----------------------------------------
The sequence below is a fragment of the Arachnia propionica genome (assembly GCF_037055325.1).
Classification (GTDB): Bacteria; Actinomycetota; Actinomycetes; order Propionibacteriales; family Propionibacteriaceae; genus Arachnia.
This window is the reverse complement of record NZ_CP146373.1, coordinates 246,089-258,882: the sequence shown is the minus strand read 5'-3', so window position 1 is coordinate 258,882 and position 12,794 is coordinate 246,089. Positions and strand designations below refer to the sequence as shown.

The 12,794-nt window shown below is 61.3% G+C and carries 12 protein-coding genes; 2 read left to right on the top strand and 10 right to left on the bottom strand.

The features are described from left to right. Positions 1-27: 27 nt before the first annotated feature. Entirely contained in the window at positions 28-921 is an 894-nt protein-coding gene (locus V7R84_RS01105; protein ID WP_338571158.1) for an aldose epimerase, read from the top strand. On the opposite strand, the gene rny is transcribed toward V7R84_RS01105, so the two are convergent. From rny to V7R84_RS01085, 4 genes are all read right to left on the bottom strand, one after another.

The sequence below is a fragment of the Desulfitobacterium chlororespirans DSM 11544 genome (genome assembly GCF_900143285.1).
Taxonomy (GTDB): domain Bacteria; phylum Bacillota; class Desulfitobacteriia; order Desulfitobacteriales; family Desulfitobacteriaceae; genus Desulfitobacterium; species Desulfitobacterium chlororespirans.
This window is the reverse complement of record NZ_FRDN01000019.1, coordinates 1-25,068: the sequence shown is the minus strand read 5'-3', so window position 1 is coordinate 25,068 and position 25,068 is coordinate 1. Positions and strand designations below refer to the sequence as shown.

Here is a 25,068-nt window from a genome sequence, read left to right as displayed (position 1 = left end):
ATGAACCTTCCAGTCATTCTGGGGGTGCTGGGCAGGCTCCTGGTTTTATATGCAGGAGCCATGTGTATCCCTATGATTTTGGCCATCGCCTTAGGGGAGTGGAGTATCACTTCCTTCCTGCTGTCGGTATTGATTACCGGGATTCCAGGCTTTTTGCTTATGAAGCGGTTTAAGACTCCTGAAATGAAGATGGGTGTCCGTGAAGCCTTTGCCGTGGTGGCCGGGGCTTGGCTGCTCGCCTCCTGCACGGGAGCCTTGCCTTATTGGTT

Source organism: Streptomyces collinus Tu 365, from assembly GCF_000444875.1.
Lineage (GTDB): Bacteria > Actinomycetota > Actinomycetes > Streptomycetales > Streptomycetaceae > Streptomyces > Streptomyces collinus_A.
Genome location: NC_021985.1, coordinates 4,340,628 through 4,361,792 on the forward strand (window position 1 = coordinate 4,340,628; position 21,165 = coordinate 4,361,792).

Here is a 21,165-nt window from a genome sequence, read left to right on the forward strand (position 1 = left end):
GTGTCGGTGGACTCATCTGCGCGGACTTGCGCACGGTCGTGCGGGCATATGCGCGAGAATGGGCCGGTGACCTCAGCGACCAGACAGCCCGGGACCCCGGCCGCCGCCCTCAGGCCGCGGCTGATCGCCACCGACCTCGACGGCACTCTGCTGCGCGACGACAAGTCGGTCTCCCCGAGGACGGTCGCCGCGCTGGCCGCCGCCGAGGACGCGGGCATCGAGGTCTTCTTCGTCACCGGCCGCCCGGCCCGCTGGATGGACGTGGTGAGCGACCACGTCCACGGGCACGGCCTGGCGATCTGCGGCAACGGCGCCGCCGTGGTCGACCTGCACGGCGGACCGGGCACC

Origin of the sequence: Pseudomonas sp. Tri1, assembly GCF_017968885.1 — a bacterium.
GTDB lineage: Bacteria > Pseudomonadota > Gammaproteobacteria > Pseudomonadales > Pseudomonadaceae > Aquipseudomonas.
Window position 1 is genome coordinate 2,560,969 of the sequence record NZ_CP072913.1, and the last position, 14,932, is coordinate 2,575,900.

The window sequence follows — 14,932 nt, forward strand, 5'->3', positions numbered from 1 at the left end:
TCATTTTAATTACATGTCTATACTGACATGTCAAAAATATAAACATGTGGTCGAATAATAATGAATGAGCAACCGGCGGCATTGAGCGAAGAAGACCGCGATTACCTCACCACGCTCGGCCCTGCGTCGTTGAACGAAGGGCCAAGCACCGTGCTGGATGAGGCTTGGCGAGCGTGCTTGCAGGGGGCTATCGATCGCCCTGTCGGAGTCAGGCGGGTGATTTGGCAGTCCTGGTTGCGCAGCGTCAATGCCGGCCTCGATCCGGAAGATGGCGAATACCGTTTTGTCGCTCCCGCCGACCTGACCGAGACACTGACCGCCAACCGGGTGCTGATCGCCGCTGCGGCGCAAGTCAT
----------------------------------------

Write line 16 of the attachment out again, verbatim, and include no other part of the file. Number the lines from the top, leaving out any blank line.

Origin of the sequence: Pseudomonas sp. Tri1, assembly GCF_017968885.1 — a bacterium.